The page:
The much anticipated sequel to the 1957 box office sensation, somewhat rests in the middle of being a success and a failure. Most lamentably, none of the cast members of the original film reprises their roles, for whatever varying reasons, nor does the original director, Mark Robson. Miscasting and changes from the novel may account for some of the movie's awkwardness, but the quality of the performances and the last scene involving the town meeting which again, exposes the truth and the bigoted views of the townspeople, elevates it above other film sequels that suffered similar blows of comparison. Conversely, the fact that entirely different locations and sets are used, also gives the movie a sense of unfamiliarity - Mamouth, California for the ski lodge scenes, Fox's Malibu Ranch and backlots for the remainder of interiors and exteriors - the rest of the footage comes from the 1959 film "The Best Of Everything" (New York) and the first movie.
Allison MacKenzie (Carol Lynley) publishes an autobiographical novel, Samuel's Castle, based on her hometown of Peyton Place and the people she knows. She becomes romantically involved with Lewis Jackman (Jeff Chandler), her married publisher. He encourages her to be as truthful as possible and never to be frightened of it. But that's not the only repercussion that her book incites - the locals are offended by the truths that Allison's tome reveals. Her mother Constance (Eleanor Parker) is both angry and fearful of both her daughter's expose and of history repeating itself, while her husband Mike Rossi (Robert Sterling) refuses to remove the book from the school library and as a result, his job as principal is put in jeopardy. It also touches Allison's friend Selena Cross (Tuesday Weld), as she begins a relationship with a ski instructor, Nils Larson (Gunnar Hellstrom), when reading aloud passages of the novel cause Selena to flashback to the night she killed her stepfather in self-defense. And Ted Carter's (Brett Halsey) marriage to the fiery Raffaela (Luciana Paluzzi) is on the rocks thanks to his meddlesome, evil mother Roberta (Mary Astor), whose bigoted view of her daughter-in-law and determination to keep her son in her clutches has tragic consequences. Conflict ensues as Allison achieves literary fame and Connie's need to control her daughter surfaces yet again, climaxing in a showdown during a town forum in which the truth is again told, much to the dismay of Roberta, who is also on a mission to keep up the facade of moralistic hypocrisy.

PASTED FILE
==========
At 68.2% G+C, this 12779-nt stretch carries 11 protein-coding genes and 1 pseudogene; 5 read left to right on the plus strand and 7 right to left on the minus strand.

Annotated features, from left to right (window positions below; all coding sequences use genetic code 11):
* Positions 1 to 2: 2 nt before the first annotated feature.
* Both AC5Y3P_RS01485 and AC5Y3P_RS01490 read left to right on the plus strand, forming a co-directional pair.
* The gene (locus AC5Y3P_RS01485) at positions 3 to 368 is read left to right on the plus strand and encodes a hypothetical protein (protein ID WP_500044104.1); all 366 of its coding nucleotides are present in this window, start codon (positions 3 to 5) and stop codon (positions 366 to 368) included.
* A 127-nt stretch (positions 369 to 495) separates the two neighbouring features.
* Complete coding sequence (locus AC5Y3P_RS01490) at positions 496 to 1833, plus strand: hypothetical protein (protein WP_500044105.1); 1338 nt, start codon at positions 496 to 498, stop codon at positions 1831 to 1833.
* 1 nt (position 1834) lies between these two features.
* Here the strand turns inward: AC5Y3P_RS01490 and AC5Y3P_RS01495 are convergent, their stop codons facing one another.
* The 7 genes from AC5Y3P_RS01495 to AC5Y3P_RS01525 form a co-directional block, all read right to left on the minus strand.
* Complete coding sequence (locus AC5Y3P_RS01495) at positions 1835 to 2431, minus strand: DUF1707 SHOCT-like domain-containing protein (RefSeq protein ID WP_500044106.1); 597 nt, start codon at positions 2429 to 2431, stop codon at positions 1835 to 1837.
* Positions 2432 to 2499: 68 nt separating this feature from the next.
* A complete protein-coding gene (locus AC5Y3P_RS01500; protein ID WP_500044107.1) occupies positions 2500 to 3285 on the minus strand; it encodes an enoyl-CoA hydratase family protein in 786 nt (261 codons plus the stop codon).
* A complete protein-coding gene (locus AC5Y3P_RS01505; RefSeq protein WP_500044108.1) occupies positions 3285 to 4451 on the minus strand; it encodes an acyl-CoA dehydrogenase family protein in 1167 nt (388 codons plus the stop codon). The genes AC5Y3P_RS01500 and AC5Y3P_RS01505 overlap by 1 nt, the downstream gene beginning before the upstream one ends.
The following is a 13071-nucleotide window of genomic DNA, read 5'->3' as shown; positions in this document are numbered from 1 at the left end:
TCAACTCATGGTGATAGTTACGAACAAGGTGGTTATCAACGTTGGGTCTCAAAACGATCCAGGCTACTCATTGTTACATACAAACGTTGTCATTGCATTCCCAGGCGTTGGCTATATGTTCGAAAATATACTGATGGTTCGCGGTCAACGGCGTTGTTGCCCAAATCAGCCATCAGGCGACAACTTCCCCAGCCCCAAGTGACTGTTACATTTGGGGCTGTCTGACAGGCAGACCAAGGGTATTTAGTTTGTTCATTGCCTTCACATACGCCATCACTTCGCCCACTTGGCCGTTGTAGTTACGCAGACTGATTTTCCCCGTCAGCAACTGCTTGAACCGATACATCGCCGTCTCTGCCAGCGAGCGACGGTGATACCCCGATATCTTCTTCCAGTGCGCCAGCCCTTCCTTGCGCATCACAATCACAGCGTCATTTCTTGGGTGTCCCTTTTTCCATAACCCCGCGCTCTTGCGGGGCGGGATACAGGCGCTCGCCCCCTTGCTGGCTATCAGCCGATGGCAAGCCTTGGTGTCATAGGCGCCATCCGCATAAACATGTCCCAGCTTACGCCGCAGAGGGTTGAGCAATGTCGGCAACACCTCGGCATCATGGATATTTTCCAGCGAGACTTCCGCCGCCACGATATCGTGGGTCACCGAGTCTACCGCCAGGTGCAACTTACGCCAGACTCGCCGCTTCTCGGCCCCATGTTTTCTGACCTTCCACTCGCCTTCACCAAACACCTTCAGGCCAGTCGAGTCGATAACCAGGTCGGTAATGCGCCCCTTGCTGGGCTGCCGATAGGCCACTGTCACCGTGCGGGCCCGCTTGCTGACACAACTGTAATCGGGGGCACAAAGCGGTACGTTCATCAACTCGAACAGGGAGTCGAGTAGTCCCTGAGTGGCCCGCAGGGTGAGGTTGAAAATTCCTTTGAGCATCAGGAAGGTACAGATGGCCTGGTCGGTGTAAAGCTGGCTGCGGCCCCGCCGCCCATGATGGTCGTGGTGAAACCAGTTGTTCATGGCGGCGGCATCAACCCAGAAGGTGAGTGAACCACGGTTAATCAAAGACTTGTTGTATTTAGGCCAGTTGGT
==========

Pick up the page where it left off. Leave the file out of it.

Astor excels as the villainous matriarch, while Parker does a great job of taking on a role made famous by Lana Turner. Chandler is sufficient support but on occasion seems lost in the shuffle, while Lynley does a commendable turn as Allison, but she cannot eclipse the fine characterization of Diane Varsi. Halsey and Paluzzi were married at the time, which may or may not have factored into the casting, since Ted's wife in the novel was a woman from Boston named Jennifer rather than being an Italian model. Hellstrom, playing a role that was originally that of a summer stock actor, is a bit out of place (although quite humorous), and his jealousy of any man in Selena's life is alarming and distracting, while Sterling is respectable as Mike, who supports Allison and stands his ground. But by far the standout performance is that of Weld, who exceeds in touching the tormented past of Selena, never more so than in the scene where the past plays out in front of her, causing her to attack her boyfriend, and later resurfacing during the meeting, confronting the locals regarding their unfair treatment of her and Allison revelations of the hidden side of Peyton Place. While Selena has a significantly smaller role than in the original (it's interesting that both Weld and Hope Lange, who originated the character of Selena, would costar the same year in the Elvis Presley vehicle "Wild In The Country"), and does not compare to Lange's portrayal, it still makes the film watchable. The lovely score of Peyton Place has had lyrics added and wonderfully sung by Rosemary Clooney, who was then married to the film's director, Jose Ferrer. Some characters were eliminated, and it's a shame since it would have been great to see what became of Norman Page, Betty Anderson, the Harringtons, Doc Swain and Mrs. Thornton. There are also several inconsistencies that do not make sense or match with the film's predecessor. Selena and Ted were just friends? They wanted to get married, and since when is Ted wealthy? What happened to him having to save for law school? Selena was raped by her stepfather at 13? No, she was graduating from high school that same year, and since when was Lucas Cross called Luke? The story is also not entirely true to the period (post WWII). Sylvia Stoddard's commentary is enjoyable and informative, especially considering that she attended the Hollywood Professional School with Weld. Watch for Bob Crane's unbilled appearance. A moderate success at the box office, Return To Peyton Place can never surpass the glory of the original, but it is intriguingly flawed, and an interesting follow-up.